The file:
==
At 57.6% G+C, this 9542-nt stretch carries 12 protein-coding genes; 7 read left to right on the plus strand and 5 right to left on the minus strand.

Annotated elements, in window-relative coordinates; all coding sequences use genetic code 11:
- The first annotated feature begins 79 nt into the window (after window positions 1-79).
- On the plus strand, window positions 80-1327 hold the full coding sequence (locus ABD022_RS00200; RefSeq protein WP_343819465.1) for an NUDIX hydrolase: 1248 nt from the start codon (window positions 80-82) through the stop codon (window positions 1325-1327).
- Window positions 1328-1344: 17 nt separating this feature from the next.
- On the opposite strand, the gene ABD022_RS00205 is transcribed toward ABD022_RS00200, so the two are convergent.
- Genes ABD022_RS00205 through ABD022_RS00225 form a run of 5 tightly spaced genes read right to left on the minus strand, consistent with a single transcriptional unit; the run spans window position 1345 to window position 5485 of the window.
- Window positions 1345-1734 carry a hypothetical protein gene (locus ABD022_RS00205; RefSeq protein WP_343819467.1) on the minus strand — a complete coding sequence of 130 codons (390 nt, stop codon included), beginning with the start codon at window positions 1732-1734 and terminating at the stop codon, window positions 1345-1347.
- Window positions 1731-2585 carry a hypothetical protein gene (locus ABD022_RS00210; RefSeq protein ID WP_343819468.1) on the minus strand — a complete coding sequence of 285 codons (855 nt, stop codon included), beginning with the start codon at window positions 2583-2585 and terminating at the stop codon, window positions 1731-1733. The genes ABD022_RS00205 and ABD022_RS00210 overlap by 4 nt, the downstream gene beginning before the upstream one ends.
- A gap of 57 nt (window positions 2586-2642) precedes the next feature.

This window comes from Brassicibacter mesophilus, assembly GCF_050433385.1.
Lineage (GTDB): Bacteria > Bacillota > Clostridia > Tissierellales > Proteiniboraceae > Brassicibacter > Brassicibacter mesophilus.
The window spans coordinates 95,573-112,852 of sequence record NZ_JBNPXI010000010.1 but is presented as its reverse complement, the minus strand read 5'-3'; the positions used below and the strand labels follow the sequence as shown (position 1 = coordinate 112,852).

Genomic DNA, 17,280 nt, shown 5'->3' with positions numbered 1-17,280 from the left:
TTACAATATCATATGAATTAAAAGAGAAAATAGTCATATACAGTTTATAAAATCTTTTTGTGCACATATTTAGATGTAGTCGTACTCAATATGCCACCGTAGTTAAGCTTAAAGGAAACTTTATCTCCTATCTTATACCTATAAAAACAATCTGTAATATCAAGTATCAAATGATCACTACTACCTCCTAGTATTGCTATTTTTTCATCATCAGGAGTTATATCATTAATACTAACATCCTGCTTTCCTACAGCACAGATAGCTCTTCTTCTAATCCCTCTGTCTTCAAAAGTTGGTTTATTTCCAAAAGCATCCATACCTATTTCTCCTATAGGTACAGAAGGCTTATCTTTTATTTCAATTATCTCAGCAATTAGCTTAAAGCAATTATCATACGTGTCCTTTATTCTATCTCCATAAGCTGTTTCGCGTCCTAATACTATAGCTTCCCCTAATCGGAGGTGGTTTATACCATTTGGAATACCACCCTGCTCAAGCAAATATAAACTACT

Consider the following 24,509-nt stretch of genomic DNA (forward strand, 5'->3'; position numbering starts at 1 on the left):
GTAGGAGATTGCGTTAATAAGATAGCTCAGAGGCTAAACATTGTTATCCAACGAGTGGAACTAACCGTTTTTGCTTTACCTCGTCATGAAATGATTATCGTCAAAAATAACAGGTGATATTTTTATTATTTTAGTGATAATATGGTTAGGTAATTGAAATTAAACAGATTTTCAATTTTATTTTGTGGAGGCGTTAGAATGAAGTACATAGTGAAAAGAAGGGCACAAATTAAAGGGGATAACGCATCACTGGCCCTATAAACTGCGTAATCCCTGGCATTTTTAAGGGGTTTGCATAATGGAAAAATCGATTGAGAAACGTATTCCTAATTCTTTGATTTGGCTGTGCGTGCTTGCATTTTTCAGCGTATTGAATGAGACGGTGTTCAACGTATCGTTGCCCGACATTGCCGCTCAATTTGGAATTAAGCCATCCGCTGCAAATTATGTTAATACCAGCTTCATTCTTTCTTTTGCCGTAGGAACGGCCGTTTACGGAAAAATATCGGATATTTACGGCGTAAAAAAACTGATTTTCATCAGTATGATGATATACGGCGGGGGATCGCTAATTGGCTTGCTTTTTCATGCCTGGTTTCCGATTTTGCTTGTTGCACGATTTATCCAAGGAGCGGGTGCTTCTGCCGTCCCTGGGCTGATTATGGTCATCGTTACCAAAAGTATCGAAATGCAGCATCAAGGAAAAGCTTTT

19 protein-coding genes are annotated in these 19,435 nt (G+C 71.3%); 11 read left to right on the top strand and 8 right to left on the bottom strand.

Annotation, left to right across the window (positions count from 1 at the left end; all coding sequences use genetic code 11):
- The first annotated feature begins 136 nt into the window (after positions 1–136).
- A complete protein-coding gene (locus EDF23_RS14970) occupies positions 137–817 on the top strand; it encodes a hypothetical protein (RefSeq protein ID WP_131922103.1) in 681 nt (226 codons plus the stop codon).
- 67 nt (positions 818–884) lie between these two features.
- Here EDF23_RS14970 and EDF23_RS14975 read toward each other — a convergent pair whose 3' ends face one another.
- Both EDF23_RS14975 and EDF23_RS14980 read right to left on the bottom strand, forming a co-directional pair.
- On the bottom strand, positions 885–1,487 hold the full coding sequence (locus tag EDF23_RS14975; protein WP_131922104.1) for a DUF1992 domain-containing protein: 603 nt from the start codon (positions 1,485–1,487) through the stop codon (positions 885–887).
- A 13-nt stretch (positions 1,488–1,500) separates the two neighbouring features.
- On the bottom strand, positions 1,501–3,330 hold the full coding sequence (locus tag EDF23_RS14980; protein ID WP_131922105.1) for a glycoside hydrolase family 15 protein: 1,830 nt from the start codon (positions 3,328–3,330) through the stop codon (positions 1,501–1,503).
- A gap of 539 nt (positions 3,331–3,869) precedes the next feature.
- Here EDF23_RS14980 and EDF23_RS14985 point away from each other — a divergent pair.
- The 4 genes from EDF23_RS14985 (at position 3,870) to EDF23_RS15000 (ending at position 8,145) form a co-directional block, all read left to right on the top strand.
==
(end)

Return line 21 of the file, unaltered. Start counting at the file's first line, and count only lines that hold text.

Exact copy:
- A complete protein-coding gene (locus EDF23_RS14970) occupies positions 137–817 on the top strand; it encodes a hypothetical protein (RefSeq protein ID WP_131922103.1) in 681 nt (226 codons plus the stop codon).